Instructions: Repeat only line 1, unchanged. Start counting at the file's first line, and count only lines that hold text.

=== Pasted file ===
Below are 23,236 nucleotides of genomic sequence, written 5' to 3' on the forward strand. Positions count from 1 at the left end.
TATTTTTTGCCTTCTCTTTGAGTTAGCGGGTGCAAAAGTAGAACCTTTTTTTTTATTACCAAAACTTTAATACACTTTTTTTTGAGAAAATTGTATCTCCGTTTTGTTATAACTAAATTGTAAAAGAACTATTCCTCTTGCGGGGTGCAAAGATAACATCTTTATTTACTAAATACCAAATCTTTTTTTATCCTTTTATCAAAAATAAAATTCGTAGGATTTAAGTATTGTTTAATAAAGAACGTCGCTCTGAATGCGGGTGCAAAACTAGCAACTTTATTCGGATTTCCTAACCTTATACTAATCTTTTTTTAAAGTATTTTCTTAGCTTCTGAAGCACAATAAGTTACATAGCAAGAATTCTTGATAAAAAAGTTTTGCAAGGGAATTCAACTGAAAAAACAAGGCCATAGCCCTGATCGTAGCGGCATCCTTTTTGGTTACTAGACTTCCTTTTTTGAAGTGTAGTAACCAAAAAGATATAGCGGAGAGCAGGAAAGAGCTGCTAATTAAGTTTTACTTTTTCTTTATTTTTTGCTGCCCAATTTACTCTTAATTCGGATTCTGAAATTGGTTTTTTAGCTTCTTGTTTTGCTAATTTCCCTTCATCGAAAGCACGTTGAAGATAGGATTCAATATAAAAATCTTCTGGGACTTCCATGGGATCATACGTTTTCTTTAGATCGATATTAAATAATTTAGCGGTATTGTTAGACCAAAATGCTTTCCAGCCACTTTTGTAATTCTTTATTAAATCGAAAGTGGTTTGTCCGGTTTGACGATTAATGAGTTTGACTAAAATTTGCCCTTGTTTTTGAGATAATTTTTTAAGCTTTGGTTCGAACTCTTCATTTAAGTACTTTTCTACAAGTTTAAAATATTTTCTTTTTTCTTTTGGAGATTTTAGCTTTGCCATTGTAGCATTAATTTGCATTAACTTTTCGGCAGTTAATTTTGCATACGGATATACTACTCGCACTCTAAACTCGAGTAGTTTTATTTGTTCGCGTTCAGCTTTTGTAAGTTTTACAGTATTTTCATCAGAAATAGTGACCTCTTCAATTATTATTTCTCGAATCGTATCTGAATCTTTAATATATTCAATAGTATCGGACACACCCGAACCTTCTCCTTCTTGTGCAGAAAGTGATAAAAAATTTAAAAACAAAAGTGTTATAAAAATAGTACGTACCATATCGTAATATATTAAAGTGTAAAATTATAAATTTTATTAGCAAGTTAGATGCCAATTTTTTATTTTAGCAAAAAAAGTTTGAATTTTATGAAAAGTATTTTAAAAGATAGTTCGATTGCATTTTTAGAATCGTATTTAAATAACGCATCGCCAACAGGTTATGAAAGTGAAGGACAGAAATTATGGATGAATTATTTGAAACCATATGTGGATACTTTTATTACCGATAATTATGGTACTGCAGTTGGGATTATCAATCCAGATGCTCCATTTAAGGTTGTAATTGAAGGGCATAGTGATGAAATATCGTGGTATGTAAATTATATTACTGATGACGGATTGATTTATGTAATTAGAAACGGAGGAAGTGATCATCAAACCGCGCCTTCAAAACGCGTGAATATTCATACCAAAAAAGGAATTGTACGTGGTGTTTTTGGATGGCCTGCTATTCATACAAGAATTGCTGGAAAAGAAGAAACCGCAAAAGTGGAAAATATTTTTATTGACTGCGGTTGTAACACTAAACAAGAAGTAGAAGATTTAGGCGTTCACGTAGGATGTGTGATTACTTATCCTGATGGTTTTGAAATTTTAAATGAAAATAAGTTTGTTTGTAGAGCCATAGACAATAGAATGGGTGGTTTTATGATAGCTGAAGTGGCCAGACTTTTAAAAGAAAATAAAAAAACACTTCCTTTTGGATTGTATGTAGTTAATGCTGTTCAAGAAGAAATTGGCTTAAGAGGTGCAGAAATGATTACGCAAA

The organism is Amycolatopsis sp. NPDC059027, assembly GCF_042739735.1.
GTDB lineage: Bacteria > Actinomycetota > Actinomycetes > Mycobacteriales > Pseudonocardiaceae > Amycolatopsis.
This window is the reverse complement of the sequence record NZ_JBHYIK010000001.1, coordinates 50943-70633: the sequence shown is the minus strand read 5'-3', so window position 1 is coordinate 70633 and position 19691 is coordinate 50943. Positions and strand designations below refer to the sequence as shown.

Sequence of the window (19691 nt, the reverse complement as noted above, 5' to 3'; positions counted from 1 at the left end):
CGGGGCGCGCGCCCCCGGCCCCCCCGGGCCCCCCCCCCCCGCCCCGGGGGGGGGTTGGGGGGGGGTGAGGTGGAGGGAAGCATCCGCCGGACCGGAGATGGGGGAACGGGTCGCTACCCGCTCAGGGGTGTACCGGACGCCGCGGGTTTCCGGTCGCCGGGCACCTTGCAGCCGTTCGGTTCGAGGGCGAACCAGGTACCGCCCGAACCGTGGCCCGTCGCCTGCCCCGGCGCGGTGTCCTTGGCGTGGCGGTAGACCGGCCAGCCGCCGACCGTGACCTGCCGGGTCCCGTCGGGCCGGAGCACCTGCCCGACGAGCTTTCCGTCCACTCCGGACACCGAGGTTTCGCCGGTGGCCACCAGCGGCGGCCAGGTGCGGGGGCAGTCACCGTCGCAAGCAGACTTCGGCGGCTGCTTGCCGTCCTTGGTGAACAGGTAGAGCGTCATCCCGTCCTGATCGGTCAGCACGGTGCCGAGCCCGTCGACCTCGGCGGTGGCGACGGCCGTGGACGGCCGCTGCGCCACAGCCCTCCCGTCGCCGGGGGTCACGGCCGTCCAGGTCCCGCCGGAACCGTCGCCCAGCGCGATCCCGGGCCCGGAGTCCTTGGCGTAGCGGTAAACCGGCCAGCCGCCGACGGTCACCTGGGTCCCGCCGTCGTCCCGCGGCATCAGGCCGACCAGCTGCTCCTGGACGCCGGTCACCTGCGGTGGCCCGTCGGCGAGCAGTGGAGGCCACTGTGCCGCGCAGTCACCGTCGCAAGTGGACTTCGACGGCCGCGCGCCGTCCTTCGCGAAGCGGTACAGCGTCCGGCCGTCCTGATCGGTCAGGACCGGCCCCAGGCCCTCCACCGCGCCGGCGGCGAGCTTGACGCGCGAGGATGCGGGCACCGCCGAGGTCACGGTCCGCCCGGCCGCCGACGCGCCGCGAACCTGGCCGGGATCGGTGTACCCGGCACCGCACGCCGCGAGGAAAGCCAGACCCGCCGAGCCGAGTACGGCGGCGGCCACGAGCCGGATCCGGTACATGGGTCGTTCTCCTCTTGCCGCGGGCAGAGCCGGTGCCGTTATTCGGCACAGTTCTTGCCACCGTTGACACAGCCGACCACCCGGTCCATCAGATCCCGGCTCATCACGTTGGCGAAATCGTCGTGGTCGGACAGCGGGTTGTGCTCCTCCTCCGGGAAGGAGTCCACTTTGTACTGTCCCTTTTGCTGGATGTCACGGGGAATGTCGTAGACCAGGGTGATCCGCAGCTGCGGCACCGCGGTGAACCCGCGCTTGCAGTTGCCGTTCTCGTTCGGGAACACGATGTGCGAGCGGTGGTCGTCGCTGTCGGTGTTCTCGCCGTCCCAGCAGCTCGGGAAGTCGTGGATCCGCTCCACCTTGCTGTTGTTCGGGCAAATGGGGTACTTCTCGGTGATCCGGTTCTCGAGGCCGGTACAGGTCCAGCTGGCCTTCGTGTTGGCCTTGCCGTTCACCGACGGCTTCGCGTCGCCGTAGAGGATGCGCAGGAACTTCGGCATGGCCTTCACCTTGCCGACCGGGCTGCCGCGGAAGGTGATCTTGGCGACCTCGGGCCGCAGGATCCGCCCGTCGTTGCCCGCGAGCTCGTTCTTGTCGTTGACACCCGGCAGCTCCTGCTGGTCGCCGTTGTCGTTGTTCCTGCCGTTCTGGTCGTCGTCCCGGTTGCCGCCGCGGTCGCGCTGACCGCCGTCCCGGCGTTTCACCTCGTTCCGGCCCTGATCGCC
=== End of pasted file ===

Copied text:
Below are 23,236 nucleotides of genomic sequence, written 5' to 3' on the forward strand. Positions count from 1 at the left end.